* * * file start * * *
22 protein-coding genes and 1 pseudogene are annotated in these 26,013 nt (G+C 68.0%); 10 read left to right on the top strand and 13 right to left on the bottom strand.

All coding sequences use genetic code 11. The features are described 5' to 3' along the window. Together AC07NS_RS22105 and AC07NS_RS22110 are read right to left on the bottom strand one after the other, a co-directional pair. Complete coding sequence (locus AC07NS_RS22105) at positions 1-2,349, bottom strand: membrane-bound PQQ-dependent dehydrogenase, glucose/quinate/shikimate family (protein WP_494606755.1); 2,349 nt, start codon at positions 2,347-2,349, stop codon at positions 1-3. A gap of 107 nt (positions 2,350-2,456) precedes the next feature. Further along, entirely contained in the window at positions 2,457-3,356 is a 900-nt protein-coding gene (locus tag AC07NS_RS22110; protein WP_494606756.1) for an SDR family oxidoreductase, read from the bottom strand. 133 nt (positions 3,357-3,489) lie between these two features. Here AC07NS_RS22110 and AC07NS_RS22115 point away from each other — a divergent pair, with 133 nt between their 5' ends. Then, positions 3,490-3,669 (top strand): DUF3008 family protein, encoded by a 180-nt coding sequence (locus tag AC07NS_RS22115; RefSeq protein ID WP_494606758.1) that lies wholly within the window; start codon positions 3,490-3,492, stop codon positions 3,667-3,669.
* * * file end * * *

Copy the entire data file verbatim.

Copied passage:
22 protein-coding genes and 1 pseudogene are annotated in these 26,013 nt (G+C 68.0%); 10 read left to right on the top strand and 13 right to left on the bottom strand.

All coding sequences use genetic code 11. The features are described 5' to 3' along the window. Together AC07NS_RS22105 and AC07NS_RS22110 are read right to left on the bottom strand one after the other, a co-directional pair. Complete coding sequence (locus AC07NS_RS22105) at positions 1-2,349, bottom strand: membrane-bound PQQ-dependent dehydrogenase, glucose/quinate/shikimate family (protein WP_494606755.1); 2,349 nt, start codon at positions 2,347-2,349, stop codon at positions 1-3. A gap of 107 nt (positions 2,350-2,456) precedes the next feature. Further along, entirely contained in the window at positions 2,457-3,356 is a 900-nt protein-coding gene (locus tag AC07NS_RS22110; protein WP_494606756.1) for an SDR family oxidoreductase, read from the bottom strand. 133 nt (positions 3,357-3,489) lie between these two features. Here AC07NS_RS22110 and AC07NS_RS22115 point away from each other — a divergent pair, with 133 nt between their 5' ends. Then, positions 3,490-3,669 (top strand): DUF3008 family protein, encoded by a 180-nt coding sequence (locus tag AC07NS_RS22115; RefSeq protein ID WP_494606758.1) that lies wholly within the window; start codon positions 3,490-3,492, stop codon positions 3,667-3,669.